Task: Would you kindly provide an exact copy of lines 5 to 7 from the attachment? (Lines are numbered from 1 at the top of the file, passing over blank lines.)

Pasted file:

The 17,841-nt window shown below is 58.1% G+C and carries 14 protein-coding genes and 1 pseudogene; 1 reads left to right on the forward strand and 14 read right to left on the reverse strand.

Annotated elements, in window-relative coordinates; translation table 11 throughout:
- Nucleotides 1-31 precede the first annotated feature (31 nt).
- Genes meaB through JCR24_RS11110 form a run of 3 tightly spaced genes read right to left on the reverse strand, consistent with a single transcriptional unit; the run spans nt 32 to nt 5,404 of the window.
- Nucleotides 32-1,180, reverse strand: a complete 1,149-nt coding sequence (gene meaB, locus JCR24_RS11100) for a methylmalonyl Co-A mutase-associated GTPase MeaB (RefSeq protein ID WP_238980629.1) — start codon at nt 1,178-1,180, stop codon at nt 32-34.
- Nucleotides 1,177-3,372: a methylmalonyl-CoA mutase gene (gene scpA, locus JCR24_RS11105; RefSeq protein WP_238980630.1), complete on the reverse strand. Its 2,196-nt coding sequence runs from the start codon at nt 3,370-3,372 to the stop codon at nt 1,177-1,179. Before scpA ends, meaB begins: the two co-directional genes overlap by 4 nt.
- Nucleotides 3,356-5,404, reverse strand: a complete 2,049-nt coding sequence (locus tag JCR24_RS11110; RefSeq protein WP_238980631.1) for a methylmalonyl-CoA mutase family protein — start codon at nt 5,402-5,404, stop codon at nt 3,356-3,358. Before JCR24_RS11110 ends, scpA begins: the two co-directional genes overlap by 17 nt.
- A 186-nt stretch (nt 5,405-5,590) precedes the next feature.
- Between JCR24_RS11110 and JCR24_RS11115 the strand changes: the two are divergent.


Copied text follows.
- Nucleotides 32-1,180, reverse strand: a complete 1,149-nt coding sequence (gene meaB, locus JCR24_RS11100) for a methylmalonyl Co-A mutase-associated GTPase MeaB (RefSeq protein ID WP_238980629.1) — start codon at nt 1,178-1,180, stop codon at nt 32-34.
- Nucleotides 1,177-3,372: a methylmalonyl-CoA mutase gene (gene scpA, locus JCR24_RS11105; RefSeq protein WP_238980630.1), complete on the reverse strand. Its 2,196-nt coding sequence runs from the start codon at nt 3,370-3,372 to the stop codon at nt 1,177-1,179. Before scpA ends, meaB begins: the two co-directional genes overlap by 4 nt.
- Nucleotides 3,356-5,404, reverse strand: a complete 2,049-nt coding sequence (locus tag JCR24_RS11110; RefSeq protein WP_238980631.1) for a methylmalonyl-CoA mutase family protein — start codon at nt 5,402-5,404, stop codon at nt 3,356-3,358. Before JCR24_RS11110 ends, scpA begins: the two co-directional genes overlap by 17 nt.